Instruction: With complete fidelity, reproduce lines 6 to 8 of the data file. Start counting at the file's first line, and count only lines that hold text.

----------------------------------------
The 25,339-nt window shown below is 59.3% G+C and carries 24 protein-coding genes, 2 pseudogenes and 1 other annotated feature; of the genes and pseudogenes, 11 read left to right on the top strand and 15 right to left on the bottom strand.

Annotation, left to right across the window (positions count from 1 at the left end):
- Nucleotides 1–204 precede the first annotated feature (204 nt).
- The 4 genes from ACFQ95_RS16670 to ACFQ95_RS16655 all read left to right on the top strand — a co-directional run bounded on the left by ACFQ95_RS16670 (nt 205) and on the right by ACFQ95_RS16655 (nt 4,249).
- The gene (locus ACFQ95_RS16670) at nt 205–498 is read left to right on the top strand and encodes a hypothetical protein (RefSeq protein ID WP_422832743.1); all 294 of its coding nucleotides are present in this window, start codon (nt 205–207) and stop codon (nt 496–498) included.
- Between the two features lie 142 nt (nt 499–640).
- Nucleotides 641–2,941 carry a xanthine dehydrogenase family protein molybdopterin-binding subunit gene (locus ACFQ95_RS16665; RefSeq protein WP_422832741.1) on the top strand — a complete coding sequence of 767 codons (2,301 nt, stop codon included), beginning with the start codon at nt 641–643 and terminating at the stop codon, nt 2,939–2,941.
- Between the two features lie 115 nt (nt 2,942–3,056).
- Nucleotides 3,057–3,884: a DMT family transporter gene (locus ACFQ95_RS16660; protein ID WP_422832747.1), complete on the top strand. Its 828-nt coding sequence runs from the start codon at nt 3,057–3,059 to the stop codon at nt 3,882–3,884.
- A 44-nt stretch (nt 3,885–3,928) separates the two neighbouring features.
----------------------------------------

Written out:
- Between the two features lie 142 nt (nt 499–640).
- Nucleotides 641–2,941 carry a xanthine dehydrogenase family protein molybdopterin-binding subunit gene (locus ACFQ95_RS16665; RefSeq protein WP_422832741.1) on the top strand — a complete coding sequence of 767 codons (2,301 nt, stop codon included), beginning with the start codon at nt 641–643 and terminating at the stop codon, nt 2,939–2,941.
- Between the two features lie 115 nt (nt 2,942–3,056).